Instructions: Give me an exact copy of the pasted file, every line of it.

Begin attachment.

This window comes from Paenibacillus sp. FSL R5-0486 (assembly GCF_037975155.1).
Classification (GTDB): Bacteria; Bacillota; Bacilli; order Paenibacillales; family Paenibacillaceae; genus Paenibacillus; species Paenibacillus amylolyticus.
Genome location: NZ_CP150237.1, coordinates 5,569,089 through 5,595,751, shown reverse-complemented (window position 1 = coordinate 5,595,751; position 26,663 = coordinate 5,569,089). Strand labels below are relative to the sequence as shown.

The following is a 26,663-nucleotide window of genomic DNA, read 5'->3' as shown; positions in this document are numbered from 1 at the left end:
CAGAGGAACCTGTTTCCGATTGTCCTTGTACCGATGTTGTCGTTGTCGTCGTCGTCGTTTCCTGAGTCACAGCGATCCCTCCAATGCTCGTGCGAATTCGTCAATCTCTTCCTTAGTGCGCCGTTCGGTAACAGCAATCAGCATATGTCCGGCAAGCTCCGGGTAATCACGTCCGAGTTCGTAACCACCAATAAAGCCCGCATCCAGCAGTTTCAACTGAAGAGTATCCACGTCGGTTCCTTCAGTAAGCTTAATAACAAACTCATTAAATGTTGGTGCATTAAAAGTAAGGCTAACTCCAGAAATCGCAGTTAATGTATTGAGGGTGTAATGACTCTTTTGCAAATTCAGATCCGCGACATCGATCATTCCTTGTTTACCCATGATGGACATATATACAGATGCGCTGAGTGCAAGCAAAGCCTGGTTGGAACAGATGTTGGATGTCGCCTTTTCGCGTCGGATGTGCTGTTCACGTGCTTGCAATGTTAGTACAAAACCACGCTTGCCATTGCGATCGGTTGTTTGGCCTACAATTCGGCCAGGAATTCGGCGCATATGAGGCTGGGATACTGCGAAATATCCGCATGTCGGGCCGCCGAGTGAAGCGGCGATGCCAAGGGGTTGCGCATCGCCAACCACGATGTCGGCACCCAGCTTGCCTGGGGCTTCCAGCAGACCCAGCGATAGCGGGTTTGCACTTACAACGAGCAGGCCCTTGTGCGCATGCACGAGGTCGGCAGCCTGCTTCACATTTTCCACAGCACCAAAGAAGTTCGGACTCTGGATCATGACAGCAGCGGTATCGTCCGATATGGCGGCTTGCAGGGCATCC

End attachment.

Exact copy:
This window comes from Paenibacillus sp. FSL R5-0486 (assembly GCF_037975155.1).
Classification (GTDB): Bacteria; Bacillota; Bacilli; order Paenibacillales; family Paenibacillaceae; genus Paenibacillus; species Paenibacillus amylolyticus.
Genome location: NZ_CP150237.1, coordinates 5,569,089 through 5,595,751, shown reverse-complemented (window position 1 = coordinate 5,595,751; position 26,663 = coordinate 5,569,089). Strand labels below are relative to the sequence as shown.

The following is a 26,663-nucleotide window of genomic DNA, read 5'->3' as shown; positions in this document are numbered from 1 at the left end:
CAGAGGAACCTGTTTCCGATTGTCCTTGTACCGATGTTGTCGTTGTCGTCGTCGTCGTTTCCTGAGTCACAGCGATCCCTCCAATGCTCGTGCGAATTCGTCAATCTCTTCCTTAGTGCGCCGTTCGGTAACAGCAATCAGCATATGTCCGGCAAGCTCCGGGTAATCACGTCCGAGTTCGTAACCACCAATAAAGCCCGCATCCAGCAGTTTCAACTGAAGAGTATCCACGTCGGTTCCTTCAGTAAGCTTAATAACAAACTCATTAAATGTTGGTGCATTAAAAGTAAGGCTAACTCCAGAAATCGCAGTTAATGTATTGAGGGTGTAATGACTCTTTTGCAAATTCAGATCCGCGACATCGATCATTCCTTGTTTACCCATGATGGACATATATACAGATGCGCTGAGTGCAAGCAAAGCCTGGTTGGAACAGATGTTGGATGTCGCCTTTTCGCGTCGGATGTGCTGTTCACGTGCTTGCAATGTTAGTACAAAACCACGCTTGCCATTGCGATCGGTTGTTTGGCCTACAATTCGGCCAGGAATTCGGCGCATATGAGGCTGGGATACTGCGAAATATCCGCATGTCGGGCCGCCGAGTGAAGCGGCGATGCCAAGGGGTTGCGCATCGCCAACCACGATGTCGGCACCCAGCTTGCCTGGGGCTTCCAGCAGACCCAGCGATAGCGGGTTTGCACTTACAACGAGCAGGCCCTTGTGCGCATGCACGAGGTCGGCAGCCTGCTTCACATTTTCCACAGCACCAAAGAAGTTCGGACTCTGGATCATGACAGCAGCGGTATCGTCCGATATGGCGGCTTGCAGGGCATCC